Projects and initiatives prosper when stakeholders are engaged. But failing to communicate with the right people – and at the right time – can threaten the success of projects from the get-go. Surprisingly, the process is either disregarded or not given the appropriate amount of time that it truly requires, despite stakeholder engagement being a necessary part of successfully delivering a project.
This article will run through the best ways to engage your stakeholders by defining your purpose, understanding their motivations, and monitoring changes in stakeholder interest.
Before you can effectively engage your stakeholders, you must know what you want to achieve. External people must understand the purpose of your organisation before you can convince them to engage with you. Consider the following:
• What are your core values?
• Why does your organisation exist?
• What are your long-term goals?
Understanding your own purpose will help you identify which stakeholders you should target to reach your current goal, and to present a consistent brand tone across all communications.
To understand your stakeholder’s motivations, you must first know who they are. It can be helpful to divide stakeholders into four groups:
1. HIGH INTEREST, HIGH INFLUENCE
Who they are: Business partners, project managers. They are the key players you must work collaboratively with to make decisions due to their professional and financial interest in the project’s success.
Their motivations: Financial gain, professional advancement, company growth, loyalty to founding values.
Beware of: Personal biases, personal agendas, favouritism among employees, resistance to change.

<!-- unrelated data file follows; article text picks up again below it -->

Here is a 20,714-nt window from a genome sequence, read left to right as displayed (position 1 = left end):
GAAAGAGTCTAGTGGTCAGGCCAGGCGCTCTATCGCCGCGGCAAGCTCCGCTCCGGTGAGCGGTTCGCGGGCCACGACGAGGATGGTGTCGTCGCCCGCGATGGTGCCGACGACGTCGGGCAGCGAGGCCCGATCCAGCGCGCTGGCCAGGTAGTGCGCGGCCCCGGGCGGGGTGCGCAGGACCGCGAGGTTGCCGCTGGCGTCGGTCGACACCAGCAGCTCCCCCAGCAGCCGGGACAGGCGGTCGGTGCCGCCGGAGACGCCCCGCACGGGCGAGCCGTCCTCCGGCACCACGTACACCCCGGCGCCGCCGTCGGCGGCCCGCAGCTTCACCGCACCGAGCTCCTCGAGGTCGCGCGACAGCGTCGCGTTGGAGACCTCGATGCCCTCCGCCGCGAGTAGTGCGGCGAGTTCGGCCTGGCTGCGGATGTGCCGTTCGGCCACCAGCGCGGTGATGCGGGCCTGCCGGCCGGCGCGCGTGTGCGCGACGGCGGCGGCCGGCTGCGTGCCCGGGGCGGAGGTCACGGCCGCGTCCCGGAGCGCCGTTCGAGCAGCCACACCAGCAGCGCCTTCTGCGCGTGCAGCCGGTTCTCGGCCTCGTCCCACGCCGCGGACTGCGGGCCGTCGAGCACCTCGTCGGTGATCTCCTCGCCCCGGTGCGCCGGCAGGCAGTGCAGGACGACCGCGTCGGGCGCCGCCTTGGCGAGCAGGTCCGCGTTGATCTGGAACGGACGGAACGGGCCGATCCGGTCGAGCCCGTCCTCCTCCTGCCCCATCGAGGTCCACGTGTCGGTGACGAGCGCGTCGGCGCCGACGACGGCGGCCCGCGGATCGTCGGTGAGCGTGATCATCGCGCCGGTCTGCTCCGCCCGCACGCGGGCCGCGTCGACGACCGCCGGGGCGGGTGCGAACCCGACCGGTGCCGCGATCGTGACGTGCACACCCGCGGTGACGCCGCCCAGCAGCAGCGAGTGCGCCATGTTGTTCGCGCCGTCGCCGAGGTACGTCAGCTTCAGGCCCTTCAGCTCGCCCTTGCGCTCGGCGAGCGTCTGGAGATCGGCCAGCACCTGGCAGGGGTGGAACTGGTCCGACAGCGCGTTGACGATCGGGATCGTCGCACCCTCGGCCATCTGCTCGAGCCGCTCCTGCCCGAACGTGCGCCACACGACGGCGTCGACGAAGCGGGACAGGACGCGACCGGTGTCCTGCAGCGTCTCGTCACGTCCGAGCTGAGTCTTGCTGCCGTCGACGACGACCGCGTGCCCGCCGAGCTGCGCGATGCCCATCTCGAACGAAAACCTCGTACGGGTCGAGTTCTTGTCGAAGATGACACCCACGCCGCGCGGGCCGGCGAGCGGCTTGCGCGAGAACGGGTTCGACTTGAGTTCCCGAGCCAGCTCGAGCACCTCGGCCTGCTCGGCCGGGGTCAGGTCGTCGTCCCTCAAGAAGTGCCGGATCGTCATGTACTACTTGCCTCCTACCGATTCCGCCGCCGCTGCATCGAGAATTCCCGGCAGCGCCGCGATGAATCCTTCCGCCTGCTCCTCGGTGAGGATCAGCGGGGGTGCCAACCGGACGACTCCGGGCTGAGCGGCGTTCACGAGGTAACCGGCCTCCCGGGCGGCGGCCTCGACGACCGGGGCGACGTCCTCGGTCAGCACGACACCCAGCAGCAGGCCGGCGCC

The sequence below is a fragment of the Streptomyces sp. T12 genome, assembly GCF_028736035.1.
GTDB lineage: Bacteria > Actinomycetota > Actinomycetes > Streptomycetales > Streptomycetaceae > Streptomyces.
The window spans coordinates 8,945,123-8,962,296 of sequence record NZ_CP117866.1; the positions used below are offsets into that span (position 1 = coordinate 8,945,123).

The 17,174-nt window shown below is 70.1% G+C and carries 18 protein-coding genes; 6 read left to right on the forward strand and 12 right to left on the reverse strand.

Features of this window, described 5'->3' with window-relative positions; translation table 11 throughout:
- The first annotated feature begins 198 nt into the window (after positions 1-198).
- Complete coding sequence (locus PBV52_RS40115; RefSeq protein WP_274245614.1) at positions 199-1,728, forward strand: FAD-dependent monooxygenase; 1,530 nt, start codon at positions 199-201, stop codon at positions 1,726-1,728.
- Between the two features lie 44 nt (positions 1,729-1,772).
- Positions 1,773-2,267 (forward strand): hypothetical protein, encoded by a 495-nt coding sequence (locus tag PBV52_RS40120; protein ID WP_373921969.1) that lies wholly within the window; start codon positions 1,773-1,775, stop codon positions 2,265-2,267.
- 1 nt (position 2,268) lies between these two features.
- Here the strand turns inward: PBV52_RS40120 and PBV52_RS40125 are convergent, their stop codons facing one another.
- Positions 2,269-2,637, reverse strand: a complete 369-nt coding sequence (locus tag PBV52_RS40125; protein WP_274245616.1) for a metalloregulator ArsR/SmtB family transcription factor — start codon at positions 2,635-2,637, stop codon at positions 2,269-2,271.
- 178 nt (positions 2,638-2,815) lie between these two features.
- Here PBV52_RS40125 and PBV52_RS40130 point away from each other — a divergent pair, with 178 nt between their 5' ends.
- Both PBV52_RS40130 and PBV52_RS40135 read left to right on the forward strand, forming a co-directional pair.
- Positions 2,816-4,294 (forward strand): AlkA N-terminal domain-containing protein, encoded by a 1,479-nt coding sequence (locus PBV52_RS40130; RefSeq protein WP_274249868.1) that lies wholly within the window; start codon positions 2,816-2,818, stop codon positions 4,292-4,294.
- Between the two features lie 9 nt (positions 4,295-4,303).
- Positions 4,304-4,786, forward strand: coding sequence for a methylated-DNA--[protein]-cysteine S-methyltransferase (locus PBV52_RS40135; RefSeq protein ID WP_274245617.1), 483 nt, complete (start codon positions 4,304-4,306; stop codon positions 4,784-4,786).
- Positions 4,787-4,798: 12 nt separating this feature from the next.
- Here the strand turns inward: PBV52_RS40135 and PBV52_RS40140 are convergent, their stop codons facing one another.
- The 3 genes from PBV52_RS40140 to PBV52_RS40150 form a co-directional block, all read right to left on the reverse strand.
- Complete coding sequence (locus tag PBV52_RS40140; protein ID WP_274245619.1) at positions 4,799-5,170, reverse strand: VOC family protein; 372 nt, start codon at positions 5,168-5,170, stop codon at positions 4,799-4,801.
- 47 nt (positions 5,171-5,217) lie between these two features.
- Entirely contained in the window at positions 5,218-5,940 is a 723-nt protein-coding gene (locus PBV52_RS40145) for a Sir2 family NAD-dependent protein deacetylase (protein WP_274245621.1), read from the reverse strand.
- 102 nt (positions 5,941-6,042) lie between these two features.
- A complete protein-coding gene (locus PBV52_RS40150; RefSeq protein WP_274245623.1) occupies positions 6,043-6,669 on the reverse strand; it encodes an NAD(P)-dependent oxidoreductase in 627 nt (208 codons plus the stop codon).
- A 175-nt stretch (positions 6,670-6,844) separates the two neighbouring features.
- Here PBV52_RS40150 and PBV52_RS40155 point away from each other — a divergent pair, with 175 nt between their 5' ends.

2. HIGH INFLUENCE, LOW INTEREST
Who they are: Majority shareholders, investors, those in a position of power. These parties have invested in or stand to financially gain from the company, so you need to keep them happy and win their support. They may also have the power to elect company directors and make changes if they don’t think the company is being run properly, so it’s essential that you keep them on your side.
Their motivations: Financial return, growth, good publicity.
Beware of: Prioritising financial gain over the interests of other stakeholders, such as employees.
3. HIGH INTEREST, LOW INFLUENCE
Who they are: The public, customers, users, suppliers, employees. While these stakeholders have no direct influence on decision-making, their opinions may affect the project and so they must be consulted with and kept informed.
Their motivations: Access to improved products and services, financial loss or gain, professional advancement.
Beware of: Personal agendas, changeable levels of interest, office politics, resistance to change.
4. LOW INTEREST, LOW INFLUENCE
Who they are: Environmental bodies, local organisations, minority groups. These are the stakeholders who require the least communication, but if ignored completely can cause the most problems so do so at your peril. Keep them informed and monitor their input carefully.
Their motivations: Blocking projects that threaten their specific interests or affect their community.
Beware of: Sudden changes in interest, political motivations, provocation of small groups.
To target your approach, you need to consider which stakeholder groups will have the biggest impact on the project or initiative.
An effective strategy should be tailored towards the stakeholders whose engagement will be the most beneficial.
Assess the motivations of your stakeholder groups and use this information to determine which groups should be prioritised and which will require minimal attention.
Monitoring stakeholder interests
Expect that your targeted stakeholders and their priorities may change as your project progresses.
• Are you seeing valuable returns from your targeted engagement efforts?